If you even suspect that you’re likely to approach these figures to any of the countries above in your trading year, then please consult expert advice, such as from your accountant.

PS: If anyone knows how this applies to Amazon FBA items that are held in say France or Germany, I’d love to hear from you and please post a comment in the comments section below.

Updated Services List, Forthcoming Articles & Client History

Forthcoming ArticlesI’ve been really quiet again on the article front this week again. I’ve not given up, quite the opposite. I’ve been beavering away in the background updating other content on the site (like Amazon & eSellerPro category pages) and that’s what this article is about, what is coming up and what I have completed in the past few days.

Also, I have a draft article on my MBA progression that is due for tomorrow morning (Friday 11th March), if you have any background on working with someone whom has an MBA, been through the process, employed, read about or have any information you may feel would be of use to me, please contact me today, as I’m at the OU in the evening.

Forth Coming Articles

This is not a complete list as there are a few that I wish to keep in my ‘back pocket’ for later use. However should give you an idea on the topics that are due to be released here in the forth coming days:

  • What is Fulfilment By Amazon & How much does FBA cost? (FBA Calculator included!)
  • Should I be using Amazon’s FBA (Fulfilment By Amazon)
  • Which eBay Shop Subscription Level should I be using? (Fees Calculator included!)
  • The untold truth about using 3rd party software such as Channel Advisor or eSellerPro
  • Is eSellerPro really worth +£2,000 plus fees?
  • Why choose Channel Advisor, aren’t they Web 1.5?
  • What is 247 TopSeller?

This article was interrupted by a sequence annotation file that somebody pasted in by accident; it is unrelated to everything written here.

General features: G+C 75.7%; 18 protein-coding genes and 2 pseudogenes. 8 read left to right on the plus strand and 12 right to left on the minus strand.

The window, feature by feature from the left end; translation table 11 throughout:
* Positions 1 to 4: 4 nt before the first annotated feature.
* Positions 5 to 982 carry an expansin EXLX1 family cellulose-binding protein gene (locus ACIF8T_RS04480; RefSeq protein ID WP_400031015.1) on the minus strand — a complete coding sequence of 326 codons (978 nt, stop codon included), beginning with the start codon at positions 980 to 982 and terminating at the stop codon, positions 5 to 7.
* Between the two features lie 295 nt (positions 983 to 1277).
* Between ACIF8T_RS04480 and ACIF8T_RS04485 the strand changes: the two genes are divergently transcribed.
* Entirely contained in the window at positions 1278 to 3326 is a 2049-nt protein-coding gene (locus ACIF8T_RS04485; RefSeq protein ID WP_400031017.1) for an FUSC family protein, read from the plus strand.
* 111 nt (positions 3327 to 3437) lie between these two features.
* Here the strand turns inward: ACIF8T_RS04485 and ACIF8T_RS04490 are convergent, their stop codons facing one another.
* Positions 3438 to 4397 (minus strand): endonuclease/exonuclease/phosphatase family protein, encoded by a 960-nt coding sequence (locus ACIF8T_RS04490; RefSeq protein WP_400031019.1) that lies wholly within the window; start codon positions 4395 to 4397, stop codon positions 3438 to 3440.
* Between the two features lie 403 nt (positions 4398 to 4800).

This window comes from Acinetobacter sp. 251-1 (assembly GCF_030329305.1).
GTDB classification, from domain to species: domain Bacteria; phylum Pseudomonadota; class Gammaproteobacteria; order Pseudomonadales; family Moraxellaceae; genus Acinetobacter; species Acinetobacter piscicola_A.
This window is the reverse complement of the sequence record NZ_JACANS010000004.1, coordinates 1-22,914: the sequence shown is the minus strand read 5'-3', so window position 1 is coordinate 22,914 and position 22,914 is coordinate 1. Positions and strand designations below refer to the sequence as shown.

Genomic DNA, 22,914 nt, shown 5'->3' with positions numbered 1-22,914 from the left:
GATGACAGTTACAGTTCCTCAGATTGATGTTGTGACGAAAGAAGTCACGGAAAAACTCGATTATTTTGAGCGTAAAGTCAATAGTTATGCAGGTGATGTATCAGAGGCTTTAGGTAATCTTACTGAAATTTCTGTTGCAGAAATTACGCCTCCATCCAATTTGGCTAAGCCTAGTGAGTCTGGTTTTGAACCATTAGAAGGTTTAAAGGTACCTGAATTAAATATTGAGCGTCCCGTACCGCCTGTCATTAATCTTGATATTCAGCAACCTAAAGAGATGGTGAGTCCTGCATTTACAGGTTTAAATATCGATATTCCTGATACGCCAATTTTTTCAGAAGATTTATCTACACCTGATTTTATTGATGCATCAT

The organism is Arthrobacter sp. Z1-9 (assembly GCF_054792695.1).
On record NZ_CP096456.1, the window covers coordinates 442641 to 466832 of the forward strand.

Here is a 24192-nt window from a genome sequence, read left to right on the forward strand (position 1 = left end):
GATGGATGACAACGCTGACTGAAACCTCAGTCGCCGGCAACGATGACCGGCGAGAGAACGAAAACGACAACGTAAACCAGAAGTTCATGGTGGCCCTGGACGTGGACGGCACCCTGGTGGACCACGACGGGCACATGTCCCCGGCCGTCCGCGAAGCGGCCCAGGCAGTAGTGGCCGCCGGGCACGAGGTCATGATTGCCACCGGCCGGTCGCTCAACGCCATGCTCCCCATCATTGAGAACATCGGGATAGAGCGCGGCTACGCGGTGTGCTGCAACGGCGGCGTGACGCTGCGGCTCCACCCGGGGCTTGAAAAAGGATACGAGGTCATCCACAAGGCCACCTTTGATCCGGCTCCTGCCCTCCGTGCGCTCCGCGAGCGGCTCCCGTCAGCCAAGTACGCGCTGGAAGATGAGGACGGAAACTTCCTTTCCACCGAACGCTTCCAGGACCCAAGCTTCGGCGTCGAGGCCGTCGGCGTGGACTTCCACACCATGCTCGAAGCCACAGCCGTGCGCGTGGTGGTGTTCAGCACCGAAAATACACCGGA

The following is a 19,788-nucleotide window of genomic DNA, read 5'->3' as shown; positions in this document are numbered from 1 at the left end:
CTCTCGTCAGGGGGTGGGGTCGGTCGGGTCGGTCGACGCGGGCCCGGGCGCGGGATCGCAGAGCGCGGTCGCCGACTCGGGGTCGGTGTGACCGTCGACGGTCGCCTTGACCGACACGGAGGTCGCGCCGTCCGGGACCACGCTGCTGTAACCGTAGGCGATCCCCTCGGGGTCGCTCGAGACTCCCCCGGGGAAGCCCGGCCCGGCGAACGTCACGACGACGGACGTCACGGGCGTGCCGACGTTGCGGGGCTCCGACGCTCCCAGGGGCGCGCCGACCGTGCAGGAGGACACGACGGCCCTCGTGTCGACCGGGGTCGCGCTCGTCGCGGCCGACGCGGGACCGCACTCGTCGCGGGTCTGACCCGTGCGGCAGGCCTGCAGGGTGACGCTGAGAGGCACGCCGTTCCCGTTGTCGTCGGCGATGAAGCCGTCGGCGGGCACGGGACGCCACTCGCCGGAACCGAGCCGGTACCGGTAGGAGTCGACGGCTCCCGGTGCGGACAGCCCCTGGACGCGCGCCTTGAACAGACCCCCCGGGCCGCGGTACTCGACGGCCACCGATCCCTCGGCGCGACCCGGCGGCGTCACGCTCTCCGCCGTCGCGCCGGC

• An Ex Employees/Insiders guide to eSellerPro
  • Get Ready, Get Set. Facebook Credits are going to change EVERYTHING
  • How To: Using eBay Shop Keywords to Leverage the Extra eBay Shop Pages

Client History!

This page is really is in its infancy currently. however it has been an interesting experience, remembering all the different companies I have worked with. The stark reality that there are so many and how different each of them were. The Client History page is not complete yet, however it visually shows the breadth of businesses I have had and still have the joy of working with.

New Service Offerings

I’ve been documenting what exactly I can offer potential clients and what I have been helping businesses for what is a very long time now with. Its been quite an interesting process as I am well-rounded-character and have experience in a lot of fields, that is a quality that makes me unique, however I do have key offerings, these are:

Business Mentoring & Consultation
The person you can turn to for advice, suggestions and solutions to your issues. If you want to work 4 hours per week we’ll work towards that, if you want to grow by X% then, we’ll do what is needed to achieve that goal.

Competitive Intelligence
A legal and ethical business practice, which allows executives and managers in making strategic decisions for an organisation. Competitive Intelligence is the defining, gathering, analysing and distributing intelligence about a company, its products & services, its competitors and any aspect that affects the company in question.

In short, knowing your competition better than they know themselves.

Data Manipulation & API Integrations
I am an expert with MS Excel, can write VBA, iMacros, PHP and JavaScript by hand, however I know that there is no point in adding complexity, if the lowest skilled user cannot use it. That’s why I have for a long time used the term I coined ‘Matt Proof’.

From SOAP to CSV, XML to HTTP Post, if it needs to be altered, chopped, changed, manipulated, uploaded or abused to a much nicer format for use elsewhere, then there is an extremely high chance that I can aid you with this. I’ve included several examples on this on the Data Manipulation & API Integrations page.

If you are interested in any of these services, then contact me today.

Fulfilment By Amazon Webinar: Shipment Creation and Inbound Process

Fulfilment By Amazon. FBAIf you’re interested to understand in more detail how the shipment creation and the inbound process of Amazon’s fulfilment services (FBA) works, Amazon have a webinar at 5pm GMT on Wednesday 26th January.